(2) EXTERNAL TRADE AND INVESTMENT
10. The economic crisis took a heavy toll on Koreas trade. In 1998, the value of Korean exports fell by 2.8%. Despite the massive currency depreciation of the Korean won, Koreas exports did not increase because of widespread recession in other Asian markets, which accounted for a great share of Korea's total exports. Korean imports fell even further, by 35.5%, resulting in the highest trade surplus in Korean history 39 billion dollars. This trade surplus indicated a weak economy rather than a strong one, since it was largely due to the sudden decrease in imports rather than an increase in exports.
11. In 1999, Korean exports and imports both recorded a substantial growth of 8.6% and 28.4% respectively, and resulted in a trade surplus of 23.9 billion dollars. While the size of the surplus was smaller than that of 1998, it marked a positive turn for the economy, because it resulted from increases in both exports and imports.
Figures are based on customs clearance statistics.
12. During the 1990s, the geographical distribution of Korean trade changed considerably. While the United States, Japan, and the European Union remained Korea's largest trading partners throughout the 1990s, their shares in Korea's total trade fell as trade with other Asian countries gradually increased.
Figures are based on customs clearance statistics.
13. Throughout the 1990s, based on the Uruguay Round and OECD commitments, Korea continued to remove its barriers to both incoming and outgoing foreign investment. As a result, Korea's overseas direct investment, as well as foreign investment into Korea, increased substantially during this period.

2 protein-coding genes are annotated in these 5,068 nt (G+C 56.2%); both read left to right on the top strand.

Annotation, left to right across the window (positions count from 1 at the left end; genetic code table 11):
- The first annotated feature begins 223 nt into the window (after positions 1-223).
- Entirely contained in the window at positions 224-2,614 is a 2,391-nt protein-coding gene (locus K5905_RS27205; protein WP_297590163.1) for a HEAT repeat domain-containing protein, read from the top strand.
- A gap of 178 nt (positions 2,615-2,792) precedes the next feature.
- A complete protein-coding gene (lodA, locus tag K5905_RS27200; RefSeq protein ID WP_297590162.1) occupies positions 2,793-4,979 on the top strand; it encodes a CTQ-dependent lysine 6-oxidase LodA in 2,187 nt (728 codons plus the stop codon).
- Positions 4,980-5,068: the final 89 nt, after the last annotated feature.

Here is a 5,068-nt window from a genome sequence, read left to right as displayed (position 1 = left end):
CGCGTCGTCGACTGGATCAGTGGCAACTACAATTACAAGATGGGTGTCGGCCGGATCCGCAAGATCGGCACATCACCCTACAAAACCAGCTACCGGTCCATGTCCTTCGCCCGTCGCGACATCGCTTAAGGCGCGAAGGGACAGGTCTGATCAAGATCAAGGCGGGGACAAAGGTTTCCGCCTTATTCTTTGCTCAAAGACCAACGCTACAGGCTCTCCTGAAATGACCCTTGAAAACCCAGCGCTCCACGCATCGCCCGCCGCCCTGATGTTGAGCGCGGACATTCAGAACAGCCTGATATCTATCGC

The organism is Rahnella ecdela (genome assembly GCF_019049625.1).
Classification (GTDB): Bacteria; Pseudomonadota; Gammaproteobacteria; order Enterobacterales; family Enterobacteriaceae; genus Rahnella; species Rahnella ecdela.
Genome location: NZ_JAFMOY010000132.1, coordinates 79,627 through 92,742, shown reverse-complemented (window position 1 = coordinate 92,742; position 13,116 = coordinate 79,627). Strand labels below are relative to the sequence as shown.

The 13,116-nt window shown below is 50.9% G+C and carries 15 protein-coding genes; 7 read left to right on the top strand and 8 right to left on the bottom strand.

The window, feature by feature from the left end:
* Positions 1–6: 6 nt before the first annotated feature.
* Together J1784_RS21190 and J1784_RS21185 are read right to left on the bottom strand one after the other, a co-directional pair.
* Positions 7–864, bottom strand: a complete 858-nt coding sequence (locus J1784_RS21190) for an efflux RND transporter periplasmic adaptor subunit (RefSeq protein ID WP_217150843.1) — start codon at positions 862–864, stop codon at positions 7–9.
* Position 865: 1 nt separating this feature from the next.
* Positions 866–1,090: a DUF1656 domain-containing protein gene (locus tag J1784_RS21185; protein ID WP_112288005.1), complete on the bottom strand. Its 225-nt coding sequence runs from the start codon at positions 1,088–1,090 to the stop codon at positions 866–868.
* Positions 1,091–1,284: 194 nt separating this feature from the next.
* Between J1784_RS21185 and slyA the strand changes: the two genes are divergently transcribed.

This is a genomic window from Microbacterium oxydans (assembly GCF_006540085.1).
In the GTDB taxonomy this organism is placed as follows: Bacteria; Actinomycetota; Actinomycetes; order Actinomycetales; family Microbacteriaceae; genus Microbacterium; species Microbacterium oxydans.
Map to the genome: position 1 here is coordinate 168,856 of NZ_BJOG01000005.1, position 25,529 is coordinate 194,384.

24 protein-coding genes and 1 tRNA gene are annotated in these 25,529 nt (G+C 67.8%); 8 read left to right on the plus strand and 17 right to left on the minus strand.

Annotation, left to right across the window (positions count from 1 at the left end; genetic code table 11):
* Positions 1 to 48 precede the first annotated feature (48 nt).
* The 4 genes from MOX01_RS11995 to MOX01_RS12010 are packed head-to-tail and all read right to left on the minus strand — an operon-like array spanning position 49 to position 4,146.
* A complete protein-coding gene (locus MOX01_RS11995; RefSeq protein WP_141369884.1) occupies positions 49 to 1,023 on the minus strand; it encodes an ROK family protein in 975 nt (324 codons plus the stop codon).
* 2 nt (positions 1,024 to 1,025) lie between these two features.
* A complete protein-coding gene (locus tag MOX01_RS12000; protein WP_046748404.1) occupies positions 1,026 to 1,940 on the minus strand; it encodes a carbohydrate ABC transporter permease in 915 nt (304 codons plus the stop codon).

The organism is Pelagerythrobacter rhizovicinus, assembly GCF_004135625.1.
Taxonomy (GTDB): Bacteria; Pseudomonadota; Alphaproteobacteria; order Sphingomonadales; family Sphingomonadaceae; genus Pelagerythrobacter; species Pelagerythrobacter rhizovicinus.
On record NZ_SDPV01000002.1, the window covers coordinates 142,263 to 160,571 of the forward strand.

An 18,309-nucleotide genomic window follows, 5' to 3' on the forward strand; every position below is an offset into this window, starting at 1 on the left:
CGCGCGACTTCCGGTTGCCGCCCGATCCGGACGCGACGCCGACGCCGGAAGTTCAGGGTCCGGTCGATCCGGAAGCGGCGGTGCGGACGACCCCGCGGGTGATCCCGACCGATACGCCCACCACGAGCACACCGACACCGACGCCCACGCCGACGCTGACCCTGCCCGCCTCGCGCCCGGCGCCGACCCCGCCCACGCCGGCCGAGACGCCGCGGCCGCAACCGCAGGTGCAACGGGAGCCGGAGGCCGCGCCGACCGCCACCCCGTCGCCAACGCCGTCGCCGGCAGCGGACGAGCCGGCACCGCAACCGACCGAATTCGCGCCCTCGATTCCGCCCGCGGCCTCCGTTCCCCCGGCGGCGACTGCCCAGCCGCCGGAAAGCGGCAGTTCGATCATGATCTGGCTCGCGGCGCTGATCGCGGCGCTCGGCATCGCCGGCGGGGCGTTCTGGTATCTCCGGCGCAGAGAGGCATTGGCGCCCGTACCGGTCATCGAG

14. Following the 1997 economic crisis, Korea actively dismantled nearly all of its barriers to incoming FDI. Such liberalization was intended not only to attract foreign capital, but also to introduce greater world market competition and international management standards in the Korean economy.
As a result, FDI into Korea grew by 90.4% in 1998 and
62.5% in 1999. The European Union's FDI into Korea grew
by 117% in 1999, on a registration basis, making the
European Union the source of largest foreign investment
in Korea and surpassing the United States.
Source: Bank of Korea
Tables on this page:
Korean Economic Indicators (1990-1999).
1. In contrast to WTO practice, the Korean authorities calculate tariff averages by using in-quota and excluding out-of-quota tariff rates. The result is a much lower average applied MFN tariff rate (8.9%) than that computed by the Secretariat, which used out-of-quota tariff rates. Back to text